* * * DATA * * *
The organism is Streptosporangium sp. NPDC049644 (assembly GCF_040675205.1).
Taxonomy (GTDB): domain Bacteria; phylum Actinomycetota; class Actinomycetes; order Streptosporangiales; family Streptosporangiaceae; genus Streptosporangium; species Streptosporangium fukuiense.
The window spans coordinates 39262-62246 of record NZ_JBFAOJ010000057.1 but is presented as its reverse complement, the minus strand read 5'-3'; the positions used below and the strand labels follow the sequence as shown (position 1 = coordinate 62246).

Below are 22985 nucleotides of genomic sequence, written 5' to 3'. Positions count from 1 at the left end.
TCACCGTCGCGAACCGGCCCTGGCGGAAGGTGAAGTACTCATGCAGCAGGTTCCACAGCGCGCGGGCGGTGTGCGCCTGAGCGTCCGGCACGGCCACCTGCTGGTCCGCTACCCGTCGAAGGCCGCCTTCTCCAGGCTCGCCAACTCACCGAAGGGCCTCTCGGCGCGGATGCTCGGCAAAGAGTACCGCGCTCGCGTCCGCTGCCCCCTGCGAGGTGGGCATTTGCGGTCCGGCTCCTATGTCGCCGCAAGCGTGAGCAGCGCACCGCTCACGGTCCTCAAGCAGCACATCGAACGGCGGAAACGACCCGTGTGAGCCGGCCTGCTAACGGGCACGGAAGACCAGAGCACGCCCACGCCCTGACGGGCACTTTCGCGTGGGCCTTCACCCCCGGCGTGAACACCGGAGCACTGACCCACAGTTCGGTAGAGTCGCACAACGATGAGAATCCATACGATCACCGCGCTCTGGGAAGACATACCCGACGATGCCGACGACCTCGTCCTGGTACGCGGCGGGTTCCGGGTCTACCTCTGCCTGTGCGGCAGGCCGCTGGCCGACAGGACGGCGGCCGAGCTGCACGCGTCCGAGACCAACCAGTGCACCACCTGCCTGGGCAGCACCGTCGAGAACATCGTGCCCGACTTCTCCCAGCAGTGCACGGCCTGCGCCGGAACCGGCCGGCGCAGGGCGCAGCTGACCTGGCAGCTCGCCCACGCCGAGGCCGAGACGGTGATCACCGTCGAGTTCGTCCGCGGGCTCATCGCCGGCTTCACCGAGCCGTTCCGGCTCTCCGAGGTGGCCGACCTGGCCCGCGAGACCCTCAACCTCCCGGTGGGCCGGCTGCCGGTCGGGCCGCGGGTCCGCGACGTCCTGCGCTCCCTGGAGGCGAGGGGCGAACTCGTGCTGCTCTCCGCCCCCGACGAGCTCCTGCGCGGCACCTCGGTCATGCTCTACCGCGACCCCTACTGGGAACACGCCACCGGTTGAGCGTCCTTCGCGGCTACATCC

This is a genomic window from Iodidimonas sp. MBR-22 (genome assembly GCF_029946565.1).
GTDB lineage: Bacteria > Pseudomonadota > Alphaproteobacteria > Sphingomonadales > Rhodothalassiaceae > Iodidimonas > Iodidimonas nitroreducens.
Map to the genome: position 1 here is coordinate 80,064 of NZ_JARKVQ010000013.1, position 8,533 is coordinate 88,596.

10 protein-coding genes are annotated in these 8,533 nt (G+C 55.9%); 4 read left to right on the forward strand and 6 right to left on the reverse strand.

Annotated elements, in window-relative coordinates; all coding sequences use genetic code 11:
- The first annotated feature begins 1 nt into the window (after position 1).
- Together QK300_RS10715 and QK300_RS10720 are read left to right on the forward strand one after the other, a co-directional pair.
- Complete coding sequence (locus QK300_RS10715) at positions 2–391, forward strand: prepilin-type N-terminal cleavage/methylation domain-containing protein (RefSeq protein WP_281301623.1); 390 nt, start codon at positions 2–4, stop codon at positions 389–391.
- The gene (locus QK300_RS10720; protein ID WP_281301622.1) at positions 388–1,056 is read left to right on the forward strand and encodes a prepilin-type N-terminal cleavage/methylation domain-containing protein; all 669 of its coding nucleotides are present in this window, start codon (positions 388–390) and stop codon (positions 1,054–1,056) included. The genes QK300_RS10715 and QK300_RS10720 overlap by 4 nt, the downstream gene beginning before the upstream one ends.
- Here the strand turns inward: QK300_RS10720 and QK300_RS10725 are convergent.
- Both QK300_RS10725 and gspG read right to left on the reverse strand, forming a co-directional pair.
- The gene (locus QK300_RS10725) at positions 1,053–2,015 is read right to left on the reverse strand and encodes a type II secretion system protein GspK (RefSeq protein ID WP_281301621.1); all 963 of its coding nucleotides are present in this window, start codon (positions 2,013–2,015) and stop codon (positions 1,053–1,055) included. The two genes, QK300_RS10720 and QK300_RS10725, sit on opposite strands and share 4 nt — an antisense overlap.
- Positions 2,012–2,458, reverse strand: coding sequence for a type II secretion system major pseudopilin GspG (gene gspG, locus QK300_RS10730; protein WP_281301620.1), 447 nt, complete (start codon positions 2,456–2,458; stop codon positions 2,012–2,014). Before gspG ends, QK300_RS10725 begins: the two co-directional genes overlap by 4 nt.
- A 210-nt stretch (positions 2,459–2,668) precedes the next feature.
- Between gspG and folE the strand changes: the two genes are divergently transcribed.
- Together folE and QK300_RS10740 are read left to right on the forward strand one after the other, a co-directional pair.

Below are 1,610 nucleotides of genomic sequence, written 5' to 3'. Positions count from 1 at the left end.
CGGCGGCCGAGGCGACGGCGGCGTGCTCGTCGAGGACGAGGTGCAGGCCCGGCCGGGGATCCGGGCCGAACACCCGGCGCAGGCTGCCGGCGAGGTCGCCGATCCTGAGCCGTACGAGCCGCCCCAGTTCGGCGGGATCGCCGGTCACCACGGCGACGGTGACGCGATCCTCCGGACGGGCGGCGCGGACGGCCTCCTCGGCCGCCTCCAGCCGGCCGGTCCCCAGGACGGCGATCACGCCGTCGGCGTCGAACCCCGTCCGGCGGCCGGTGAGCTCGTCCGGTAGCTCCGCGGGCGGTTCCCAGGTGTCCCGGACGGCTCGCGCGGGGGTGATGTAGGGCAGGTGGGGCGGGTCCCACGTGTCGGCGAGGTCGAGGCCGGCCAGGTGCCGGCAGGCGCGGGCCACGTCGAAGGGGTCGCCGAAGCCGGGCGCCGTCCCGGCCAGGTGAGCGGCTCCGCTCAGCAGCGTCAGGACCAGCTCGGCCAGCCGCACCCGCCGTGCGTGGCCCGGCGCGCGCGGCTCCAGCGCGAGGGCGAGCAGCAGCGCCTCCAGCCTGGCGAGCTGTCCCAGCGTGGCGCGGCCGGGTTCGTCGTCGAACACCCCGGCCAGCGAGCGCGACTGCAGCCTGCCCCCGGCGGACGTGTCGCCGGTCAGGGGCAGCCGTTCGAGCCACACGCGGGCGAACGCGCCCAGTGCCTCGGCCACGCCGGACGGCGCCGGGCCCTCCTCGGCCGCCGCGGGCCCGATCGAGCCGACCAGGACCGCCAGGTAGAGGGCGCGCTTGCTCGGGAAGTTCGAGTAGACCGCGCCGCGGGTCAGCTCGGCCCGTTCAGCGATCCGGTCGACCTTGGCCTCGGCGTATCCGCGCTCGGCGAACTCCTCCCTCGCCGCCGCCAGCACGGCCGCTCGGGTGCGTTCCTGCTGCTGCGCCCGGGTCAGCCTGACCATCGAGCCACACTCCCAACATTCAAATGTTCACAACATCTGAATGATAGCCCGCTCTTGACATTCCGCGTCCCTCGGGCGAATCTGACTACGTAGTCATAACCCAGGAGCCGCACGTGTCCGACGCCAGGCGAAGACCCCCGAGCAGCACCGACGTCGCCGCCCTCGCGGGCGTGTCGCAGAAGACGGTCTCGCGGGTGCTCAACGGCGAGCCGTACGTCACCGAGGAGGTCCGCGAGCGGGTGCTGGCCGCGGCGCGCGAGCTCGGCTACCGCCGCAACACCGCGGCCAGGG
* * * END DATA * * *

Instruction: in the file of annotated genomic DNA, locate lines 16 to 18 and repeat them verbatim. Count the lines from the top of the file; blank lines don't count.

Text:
- Both QK300_RS10725 and gspG read right to left on the reverse strand, forming a co-directional pair.
- The gene (locus QK300_RS10725) at positions 1,053–2,015 is read right to left on the reverse strand and encodes a type II secretion system protein GspK (RefSeq protein ID WP_281301621.1); all 963 of its coding nucleotides are present in this window, start codon (positions 2,013–2,015) and stop codon (positions 1,053–1,055) included. The two genes, QK300_RS10720 and QK300_RS10725, sit on opposite strands and share 4 nt — an antisense overlap.
- Positions 2,012–2,458, reverse strand: coding sequence for a type II secretion system major pseudopilin GspG (gene gspG, locus QK300_RS10730; protein WP_281301620.1), 447 nt, complete (start codon positions 2,456–2,458; stop codon positions 2,012–2,014). Before gspG ends, QK300_RS10725 begins: the two co-directional genes overlap by 4 nt.